John Steinbeck, “Paradox and Dream,” in The Contrapuntal Civilization, ed. Michael Kammen, (New York: Thomas Y. Crowell Co., 1971), p. 61. 2 Ibid., p. 58.
 Dolores Hayden, Redesigning The American Dream (New York: W. W. Norton & Co., 1986).
 Paul Heyer, American Architecture: Ideas and Ideologies in the Late Twentieth Century, (Wiley, 1993), p.12.
 Karsten Harries, The Ethical Function of Architecture, (Cambridge, MA: The MIT Press, 2000).
 Robert Venturi, et al, Learning from Las Vegas, (Cambridge, MA: The MIT Press, 1978).
 Adolf Loos, “Architektur” (1909), Trotzdem, 1909-1930 (Innsbruck: Brenner-Verlag, 1931), pp. 93, 94. 8 Ibid.
 Karsten Harries, “Context, Confrontation, Folly,” Perspecta 27, 1992, p. 10.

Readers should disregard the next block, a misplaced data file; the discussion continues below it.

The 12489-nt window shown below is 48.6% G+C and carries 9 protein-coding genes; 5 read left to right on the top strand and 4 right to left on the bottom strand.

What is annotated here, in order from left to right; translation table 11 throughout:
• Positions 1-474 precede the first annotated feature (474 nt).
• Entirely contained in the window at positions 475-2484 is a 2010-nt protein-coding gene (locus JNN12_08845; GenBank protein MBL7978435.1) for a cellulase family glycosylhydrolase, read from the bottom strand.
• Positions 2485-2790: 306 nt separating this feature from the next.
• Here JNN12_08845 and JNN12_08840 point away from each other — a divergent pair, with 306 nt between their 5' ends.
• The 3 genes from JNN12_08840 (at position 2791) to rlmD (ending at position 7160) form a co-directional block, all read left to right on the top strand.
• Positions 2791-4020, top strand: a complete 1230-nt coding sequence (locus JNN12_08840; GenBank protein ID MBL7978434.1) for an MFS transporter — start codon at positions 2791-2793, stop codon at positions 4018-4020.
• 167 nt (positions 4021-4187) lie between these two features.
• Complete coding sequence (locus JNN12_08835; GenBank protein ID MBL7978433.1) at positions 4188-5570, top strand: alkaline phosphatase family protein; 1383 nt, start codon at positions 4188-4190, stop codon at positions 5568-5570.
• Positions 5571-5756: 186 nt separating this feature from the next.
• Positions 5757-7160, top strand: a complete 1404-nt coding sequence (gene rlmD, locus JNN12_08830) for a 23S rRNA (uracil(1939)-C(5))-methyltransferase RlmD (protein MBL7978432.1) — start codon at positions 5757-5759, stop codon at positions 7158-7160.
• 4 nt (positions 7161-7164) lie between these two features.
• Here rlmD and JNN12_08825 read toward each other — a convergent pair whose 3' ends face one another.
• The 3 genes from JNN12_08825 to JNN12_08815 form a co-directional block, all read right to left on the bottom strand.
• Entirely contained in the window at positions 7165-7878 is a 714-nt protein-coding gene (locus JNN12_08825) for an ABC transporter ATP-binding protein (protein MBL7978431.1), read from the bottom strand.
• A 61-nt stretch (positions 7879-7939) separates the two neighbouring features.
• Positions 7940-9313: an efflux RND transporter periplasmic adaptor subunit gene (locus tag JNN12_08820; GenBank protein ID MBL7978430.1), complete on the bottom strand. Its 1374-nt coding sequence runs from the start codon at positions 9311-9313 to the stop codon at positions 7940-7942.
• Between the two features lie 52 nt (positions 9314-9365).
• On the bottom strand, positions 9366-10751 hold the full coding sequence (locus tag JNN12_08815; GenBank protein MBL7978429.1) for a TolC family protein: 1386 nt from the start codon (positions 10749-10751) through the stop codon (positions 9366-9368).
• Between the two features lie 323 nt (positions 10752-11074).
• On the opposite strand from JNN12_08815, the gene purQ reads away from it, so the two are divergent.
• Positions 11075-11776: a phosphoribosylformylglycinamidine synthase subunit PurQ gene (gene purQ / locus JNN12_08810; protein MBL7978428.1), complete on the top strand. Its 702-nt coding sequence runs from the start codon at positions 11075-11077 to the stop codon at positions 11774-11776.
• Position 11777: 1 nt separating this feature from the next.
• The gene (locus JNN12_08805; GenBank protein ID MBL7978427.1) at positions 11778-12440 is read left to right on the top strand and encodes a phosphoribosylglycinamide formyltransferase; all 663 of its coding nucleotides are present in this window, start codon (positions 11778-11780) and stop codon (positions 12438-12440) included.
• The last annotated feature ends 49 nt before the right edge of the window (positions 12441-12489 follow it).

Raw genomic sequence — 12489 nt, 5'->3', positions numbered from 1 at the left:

This remark is attributed to Robert Venturi by Professor Vincent Scully.
 Soren Kierkegaard, Fear and Trembling and The Sickness Unto Death, (Princeton, NJ: Princeton University Press, 1974).
 Ibid., p. 66. 13 Ibid., p. 86.
 Karsten Harries, The Meaning of Modern Art, (Evanston: Northwestern University Press, 1991), p. 53.
 Kierkegaard, Fear and Trembling, p. 78.
 Ibid., p. 86. 17 Ibid., p. 77.
 Harries, Ethical Function, p. 365.
 Harries, Perspecta, pp. 17, 18.
 Ibid., p. 19.
 Harries, The Meaning of Modern Art, p. 53.
 Ibid., 118.
 Harries, Perspecta, 17, 18.
 Ibid., 14.
 Ernst Cassirer, The Philosophy of Symbolic Forms (Vol. 2), (New Haven: Yale University Press, 1955), p.
 Ibid., p. 9.
 I Timothy 4: 7 (Revised Standard Version).
 See I Timothy 1:4, 4:7; II Timothy 4:4; Titus 1:14; II Peter 1:16.